Guardian/Observer

Observer campaign: families at war

OUR VERDICT: end court lottery

In the concluding part of our series,Dina Rabinovitch sifts through the post bag of readers' letters:and proposes ways of ending the misery of family breakdown.

Dina Rabinovitch
Sunday July 16, 2000
The Observer

'I HAD thought that I was unlucky in having my case heard in front of a judge who was rude, arrogant and opinionated,' wrote one parent, who had contested residence agreements concerning his child. 'It appears now that my experience is matched by that of many others.' All too many others, to judge by the weight of the correspondence provoked by The Observer's investigations into the inadequacies of the family law system, correspondence including the views of many frustrated professionals. The family courts hear 110,000 contact and residence applications a year in ordinary cases involving relationship breakdown. Anger at the lottery of outcomes is on the increase. Only yesterday a delegation from 'non-resident parents' groups marched on the home of Dame Elizabeth Butler-Sloss, president of the Family Division, demanding better treatment. At the moment, on the basis that each family is unique, each dispute is treated on an ad hoc basis without governing principles. So one parent may be awarded an hour a week with his/her children, while another is allotted 30 hours over two weeks. This is in not in anybody's interest.

The Government insists that from next April, the new Children and Family Court Advisory and Support Service (CAFCAs) will help reduce anomalies in family law (see the Minister's response, right). But what is needed, above all is a set of guidelines for the Family Courts. These would address how much time a child should spend with each parent after divorce, and in what sort of circumstances. Such guidelines should give both parents a reasonable expectation of continuing their relationship with their children.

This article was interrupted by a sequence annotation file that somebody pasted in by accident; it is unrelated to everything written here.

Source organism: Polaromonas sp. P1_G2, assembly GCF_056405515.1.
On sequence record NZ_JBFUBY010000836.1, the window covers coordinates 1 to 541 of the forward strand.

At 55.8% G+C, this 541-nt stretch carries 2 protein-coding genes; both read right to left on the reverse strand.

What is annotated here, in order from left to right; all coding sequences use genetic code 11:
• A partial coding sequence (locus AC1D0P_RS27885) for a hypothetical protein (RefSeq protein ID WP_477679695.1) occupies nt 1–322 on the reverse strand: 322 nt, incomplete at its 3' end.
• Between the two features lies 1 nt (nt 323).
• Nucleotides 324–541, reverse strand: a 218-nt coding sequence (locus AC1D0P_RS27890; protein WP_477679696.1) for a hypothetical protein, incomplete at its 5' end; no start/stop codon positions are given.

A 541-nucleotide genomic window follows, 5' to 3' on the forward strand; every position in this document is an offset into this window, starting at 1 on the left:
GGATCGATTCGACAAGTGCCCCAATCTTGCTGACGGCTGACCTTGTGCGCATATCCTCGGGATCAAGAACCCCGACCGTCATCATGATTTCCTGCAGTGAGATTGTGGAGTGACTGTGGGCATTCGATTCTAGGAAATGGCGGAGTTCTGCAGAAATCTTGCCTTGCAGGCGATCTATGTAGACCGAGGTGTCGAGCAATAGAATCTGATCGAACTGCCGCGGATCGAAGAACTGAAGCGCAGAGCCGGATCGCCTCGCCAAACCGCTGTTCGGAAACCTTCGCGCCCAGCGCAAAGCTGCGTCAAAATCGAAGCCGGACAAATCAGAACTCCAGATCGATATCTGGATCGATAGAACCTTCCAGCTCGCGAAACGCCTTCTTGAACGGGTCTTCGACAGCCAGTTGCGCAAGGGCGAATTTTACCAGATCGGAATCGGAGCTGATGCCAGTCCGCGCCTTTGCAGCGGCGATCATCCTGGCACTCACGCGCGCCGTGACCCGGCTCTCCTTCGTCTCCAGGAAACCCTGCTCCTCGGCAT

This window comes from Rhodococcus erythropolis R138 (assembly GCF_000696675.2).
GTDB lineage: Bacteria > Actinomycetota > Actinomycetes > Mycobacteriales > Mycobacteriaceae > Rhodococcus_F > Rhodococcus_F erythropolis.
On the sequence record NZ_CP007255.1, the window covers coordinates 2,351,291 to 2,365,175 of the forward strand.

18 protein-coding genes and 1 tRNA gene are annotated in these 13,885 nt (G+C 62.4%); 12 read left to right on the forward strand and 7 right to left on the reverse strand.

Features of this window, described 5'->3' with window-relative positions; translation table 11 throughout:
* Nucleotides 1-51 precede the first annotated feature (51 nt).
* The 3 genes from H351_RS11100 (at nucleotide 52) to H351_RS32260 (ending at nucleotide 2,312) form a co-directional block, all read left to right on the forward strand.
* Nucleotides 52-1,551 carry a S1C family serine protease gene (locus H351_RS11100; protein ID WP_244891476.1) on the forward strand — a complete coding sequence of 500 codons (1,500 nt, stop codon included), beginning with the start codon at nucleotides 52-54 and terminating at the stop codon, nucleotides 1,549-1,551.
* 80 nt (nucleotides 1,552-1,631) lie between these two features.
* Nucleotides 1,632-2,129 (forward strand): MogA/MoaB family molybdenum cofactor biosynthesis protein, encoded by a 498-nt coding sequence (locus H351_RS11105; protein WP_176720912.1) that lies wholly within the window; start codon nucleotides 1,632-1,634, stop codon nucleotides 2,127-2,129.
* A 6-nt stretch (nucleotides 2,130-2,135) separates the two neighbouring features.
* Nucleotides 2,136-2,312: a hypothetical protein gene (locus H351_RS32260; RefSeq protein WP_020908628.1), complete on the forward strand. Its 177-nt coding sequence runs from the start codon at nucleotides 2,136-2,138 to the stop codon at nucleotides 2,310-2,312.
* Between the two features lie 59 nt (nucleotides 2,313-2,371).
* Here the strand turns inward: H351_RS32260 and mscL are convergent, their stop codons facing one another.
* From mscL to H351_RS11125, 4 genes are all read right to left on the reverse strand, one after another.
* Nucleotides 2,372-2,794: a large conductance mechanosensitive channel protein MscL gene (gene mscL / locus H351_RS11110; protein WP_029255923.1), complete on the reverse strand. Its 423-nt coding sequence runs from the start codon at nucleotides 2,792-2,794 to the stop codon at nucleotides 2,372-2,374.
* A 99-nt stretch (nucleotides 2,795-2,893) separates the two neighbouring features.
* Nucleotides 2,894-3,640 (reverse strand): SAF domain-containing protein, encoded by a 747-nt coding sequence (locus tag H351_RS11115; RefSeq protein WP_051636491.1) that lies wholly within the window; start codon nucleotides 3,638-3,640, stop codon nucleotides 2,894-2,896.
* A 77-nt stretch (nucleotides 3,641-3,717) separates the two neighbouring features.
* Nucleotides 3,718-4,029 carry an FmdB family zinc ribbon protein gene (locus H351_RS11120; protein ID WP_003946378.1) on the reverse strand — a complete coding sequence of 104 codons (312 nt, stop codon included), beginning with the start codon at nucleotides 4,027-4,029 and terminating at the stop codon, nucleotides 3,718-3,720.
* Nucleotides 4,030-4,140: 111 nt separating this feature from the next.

If we had agreement on a set of guidelines then parents and children would know what sort of outcome to expect from going to court. At the moment, nobody can predict outcomes and ludicrous disputes drag on for years.

I would suggest that there is a standard arrangement that would work for both parents and children in most cases. It is fairer on children to let them keep one base for most of their time. It might be argued that this base should be with the mother. Even those who campaign: on behalf of fathers' rights might concede the point. 'Many male nonresident parents would accept that the mother should have residence or custody, provided that they have solid access,' says Oliver Cyriax of the lobby group Information on Probation Officers in Welfare Work.

However, the children need to spend enough time with the other parent so that their stays feel like a second home. This is accomplished by giving the children enough time in the second home, and making sure that the intervals between their stays are not too long.

So, a pattern of visitation based around, for example three-night weekends, half of all holidays and a fortunately midweek visit would come to be regarded as the norm. This would be variable according to circumstances, provided that the parent opposing this normal contact could show good reason why there should not be normal contact.

Another-simple change would be to phase out the terms 'residential parent' and 'contact/non-residential' parent through an adjustment to the existing framework. The Family paw Act 1996 could be amended to create a presumption Reasonable contact (legalese for three night weekends). If that proved too complicated, there could be a 'practice direction' to the courts from the Lord Chancellor's Department. The present Section 11 of the Family Lass Act states that the court will have to take into account 'the general principle that, in the absence of evidence to the contrary, the welfare of the child will best be served by his having regular contact with those who have parental responsibility for him'. If the word 'regular' was changed to the word 'reasonable' then the changes would be close to being in place. A practice direction would define what is reasonable in terms of time, and in light of circumstances. The children of divorce would then not be confused by the arrangements for other children; and most parents would have no reason to fight lengthy court battles for most would have an entirely predictable outcome.